DeHaan: It was an amazing experience. I was only on set for two days. It was a huge production. You would look in one spot one second and there would be nothing there, then and you would turn your head and look the other way and all of a sudden there would be like five hundred horses there. It was just incredible to be on a set where you're acting with Daniel Day Lewis, and then you look to your left after a take and Steven Spielberg was there. I wish I could’ve had more of an opportunity to dig deep with them and really work with them. But even in the two days that I was there, I could tell something special was happening and that it was going to be a great movie. I'll always be incredibly proud to call that my first cameo.
Well that’s a pretty great movie to have your first cameo in, isn’t it?
DeHaan: Yeah, right? I think it's not bad.
You also have another movie coming up called Devil’s Knot, which is about the West Memphis Three. Do you play one of the accused in that?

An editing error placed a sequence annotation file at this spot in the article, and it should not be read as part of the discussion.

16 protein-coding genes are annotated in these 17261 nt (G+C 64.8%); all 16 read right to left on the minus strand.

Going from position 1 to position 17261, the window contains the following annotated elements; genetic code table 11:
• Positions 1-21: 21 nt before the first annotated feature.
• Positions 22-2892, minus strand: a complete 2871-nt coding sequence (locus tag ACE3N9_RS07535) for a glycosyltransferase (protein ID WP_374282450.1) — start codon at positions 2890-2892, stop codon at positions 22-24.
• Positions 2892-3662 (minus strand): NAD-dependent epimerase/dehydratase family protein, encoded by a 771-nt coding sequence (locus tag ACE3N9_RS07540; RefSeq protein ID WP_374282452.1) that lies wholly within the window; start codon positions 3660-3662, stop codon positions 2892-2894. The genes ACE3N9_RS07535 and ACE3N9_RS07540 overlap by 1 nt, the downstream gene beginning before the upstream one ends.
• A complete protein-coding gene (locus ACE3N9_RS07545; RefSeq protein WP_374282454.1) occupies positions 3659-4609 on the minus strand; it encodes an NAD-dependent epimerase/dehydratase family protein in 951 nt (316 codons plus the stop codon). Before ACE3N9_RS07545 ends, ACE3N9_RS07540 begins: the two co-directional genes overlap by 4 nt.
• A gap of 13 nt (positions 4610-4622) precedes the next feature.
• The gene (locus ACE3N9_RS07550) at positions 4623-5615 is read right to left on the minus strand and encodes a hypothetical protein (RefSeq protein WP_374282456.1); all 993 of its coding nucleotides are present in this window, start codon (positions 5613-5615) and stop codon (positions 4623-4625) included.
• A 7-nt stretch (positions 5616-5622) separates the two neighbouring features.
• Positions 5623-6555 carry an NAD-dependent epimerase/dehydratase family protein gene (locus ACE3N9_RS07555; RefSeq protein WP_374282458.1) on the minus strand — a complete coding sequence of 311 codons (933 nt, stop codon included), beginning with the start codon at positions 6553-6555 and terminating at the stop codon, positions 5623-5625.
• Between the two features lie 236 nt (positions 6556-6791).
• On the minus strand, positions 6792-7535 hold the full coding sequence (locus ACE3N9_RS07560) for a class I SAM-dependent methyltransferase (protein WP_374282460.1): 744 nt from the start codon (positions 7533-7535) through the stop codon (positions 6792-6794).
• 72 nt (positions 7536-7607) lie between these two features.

DeHaan: I play another one of the suspects that had a very similar story to those three young men, but he didn't quite make as many headlines and they didn't really grab a hold of his confession in the way they grabbed a hold of the one boy’s confession. I'm a supporting role in the movie and my storyline I hope will help show what can happen after too many hours of interrogation. That is how they got the confession out of one of the three boys. It was after seventeen hours of interrogation. That's such an incredible story and I think it's amazing the way the nation, if not the world, has latched onto it. I hope we do them proud and I think we did.
Finally, you’ll be appearing in director Derek Cianfrance’s The Place Beyond the Pines next year along with Ryan Gosling and Bradley Cooper. What was your experience like working with Cianfrance and the rest of the cast on that project?
DeHaan: Working with Derek was amazing, just absolutely unbelievable. He's such a unique artist. He challenges you, but at the same time puts an amazing amount of trust in you and what comes out is an incredibly creative process. It's kind of three movies in one. Ryan stars in the first one, Bradley stars in the second one and I star in the third one and all of our stories weave in and out. I am incredibly, incredibly proud of that movie, I think it's a really great film and Ryan does unbelievable work in it and Bradley does unbelievable work in it and I really can't wait for the world to see it. I'm incredibly grateful for the opportunity to have made that film.